Couple of Guardian stories over the past couple of weeks:
Today, we learnt details of a National Literary Trust survey, which tells us that websites are of more interest to children than comics. No surpise there – in the 1950s, the Beano had a weekly circulation of over 2,000,000 copies per week; today, it sells under 50,000.
Turning the Guardian’s numbers to the good, 87% of children had read at least one book in the previous month, over 80% have been given books as presents, and over 90% have visited a library at some point. Given all we read about dumbed-down exams and feral kids, you could be forgiven for expecting much worse.
What’s important is that children are reading and communicating; absorbing information and ideas, and developing their own world-view. There is plenty to improve upon in England’s state education system, and little to support complacency, but literacy appears to be thriving among most school-children.
Last week, it was reported that the New Musical Express now has a circulation under 30,000 a week. This compares to 300,000 in its mid-70s heyday; it’s now the only rock weekly, whereas 35 years ago it competed head-on with Melody Maker, Sounds and Record Mirror. In the 70s, rock music achieved its broadest social impact; record sales were vast, and the thoughts of Bob Dylan, Neil Young, David Bowie and John Lydon pored over by milions. Pop has moved on, and whether you believe that’s for the better or not is irrelevant; it’s changed, and that’s that. I was talking to my teenage daughter at the height of the London riots, and had to explain the idea of a protest song – there is no new Joe Strummer, and pop now sits in the politics-free celebrity bubble.
Hardly surprising, therefore, that few young people buy the music press any more (whereas those that grew up with it consume Mojo, Uncut, The Word etc, in the same way as adults who had experienced the comics heyday used to buy Viz).
Sometimes I sound like a grumpy old bear, mourning the loss of bookshops and the slow death of the media I grew up with. But every generation has experienced some version of this, at least since the mid-19th century. I’ve written about the decline of music halls, silent movies, super-cinemas and super-bookstores, and I could write more about pirate radio, three-channel TV or sport before Sky, if I felt so minded.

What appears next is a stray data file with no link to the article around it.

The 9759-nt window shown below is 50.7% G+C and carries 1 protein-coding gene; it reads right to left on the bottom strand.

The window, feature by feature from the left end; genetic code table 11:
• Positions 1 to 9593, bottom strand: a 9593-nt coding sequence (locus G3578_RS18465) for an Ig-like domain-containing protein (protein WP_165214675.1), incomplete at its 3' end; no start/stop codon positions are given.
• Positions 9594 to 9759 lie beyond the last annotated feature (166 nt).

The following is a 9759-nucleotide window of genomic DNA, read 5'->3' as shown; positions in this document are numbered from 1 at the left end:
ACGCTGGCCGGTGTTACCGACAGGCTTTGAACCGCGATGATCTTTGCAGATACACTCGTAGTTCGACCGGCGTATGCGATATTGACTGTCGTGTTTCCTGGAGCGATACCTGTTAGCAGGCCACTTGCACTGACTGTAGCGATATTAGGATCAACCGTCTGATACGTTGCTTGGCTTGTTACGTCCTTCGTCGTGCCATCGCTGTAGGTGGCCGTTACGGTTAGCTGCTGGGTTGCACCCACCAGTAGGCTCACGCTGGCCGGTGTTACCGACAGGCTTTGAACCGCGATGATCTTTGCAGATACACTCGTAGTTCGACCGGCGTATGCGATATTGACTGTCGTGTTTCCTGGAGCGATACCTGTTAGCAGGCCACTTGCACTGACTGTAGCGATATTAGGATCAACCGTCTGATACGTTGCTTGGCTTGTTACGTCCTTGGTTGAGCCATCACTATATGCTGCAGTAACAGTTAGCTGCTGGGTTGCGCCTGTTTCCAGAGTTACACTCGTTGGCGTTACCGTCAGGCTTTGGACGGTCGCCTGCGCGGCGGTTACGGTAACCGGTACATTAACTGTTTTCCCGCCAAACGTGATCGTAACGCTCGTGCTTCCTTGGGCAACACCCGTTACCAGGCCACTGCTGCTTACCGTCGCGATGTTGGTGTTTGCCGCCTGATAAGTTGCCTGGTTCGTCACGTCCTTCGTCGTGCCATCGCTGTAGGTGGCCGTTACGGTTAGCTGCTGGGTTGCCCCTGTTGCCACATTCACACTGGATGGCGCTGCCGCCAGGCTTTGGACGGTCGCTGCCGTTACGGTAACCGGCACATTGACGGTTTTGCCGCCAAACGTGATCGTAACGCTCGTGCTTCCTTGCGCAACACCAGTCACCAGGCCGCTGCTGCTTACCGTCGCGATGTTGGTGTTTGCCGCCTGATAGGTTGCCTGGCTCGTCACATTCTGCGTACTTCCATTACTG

But change is a constant, and if the past has taught us anything, it’s that what works today may not work tomorrow, and will not work forever. What’s exciting about today’s explosion of change in communication, art and technology is the potential move from established, understood long-form content (novels, TV series, music albums) to new and uncodified forms. Anybody participating in the creation and exploitation of these new art-forms is going to have a stimulating life. There may not be a John Lennon, and there may be little interest in Dennis the Menace, but there will be new voices and new channels.
The Beano: uk.ebid.net; NME: blogs.edgehill.ac.uk
England, Half English: Colin MacInnes
MacGibbon & Kee, 1961; this edition Penguin, 1966
Another collection of contemporary musings on early youth culture. MacInnes was more complicated than the whole Paul Weller/Julien Temple/David Bowie nostalgia schtick of the mid-80s; this book is a series of essays about London’s new immigrant communities, youth culture and (delightfully) the Daily Express Cartoon Families. And yes, the cover drawing is by Peter Blake.
Revolt into Style: The Pop Arts in Britain – George Melly
Allen Lane The Penguin Press 1970; this edition Penguin 1972
The intellectual counterpoint to Awopbopaloobop Alopbamboom, this book is so well-loved that it’s just a pile of loose pages. Melly is remembered now as a trad jazzer and raconteur; in his day, he was an acute cultural and social critic, and a leading expert on the Surrealist movement. Revolt into Style covers music, TV, film, theatre and literature, and gives lie to the old “if you were there in the 60s, you won’t remember it” canard.
The cover is a pre-Pepper Peter Blake, acquired by the British Library architect Colin St John Wilson. Wilson bequeathed his pop art collection to Pallant House in Chichester, which has created a very intense, high-quality 60s room in one of the country’s best regional galleries.
Awopbopaloobop Alopbamboom by Nik Cohn
Weidenfeld & Nicolson 1969; this edition: Paladin 1970
One of the finest books ever written about pop music – vigorous, pithy and highly opinionated. Like the very best of pop, it is ephemeral and immediate, but has lasting quality.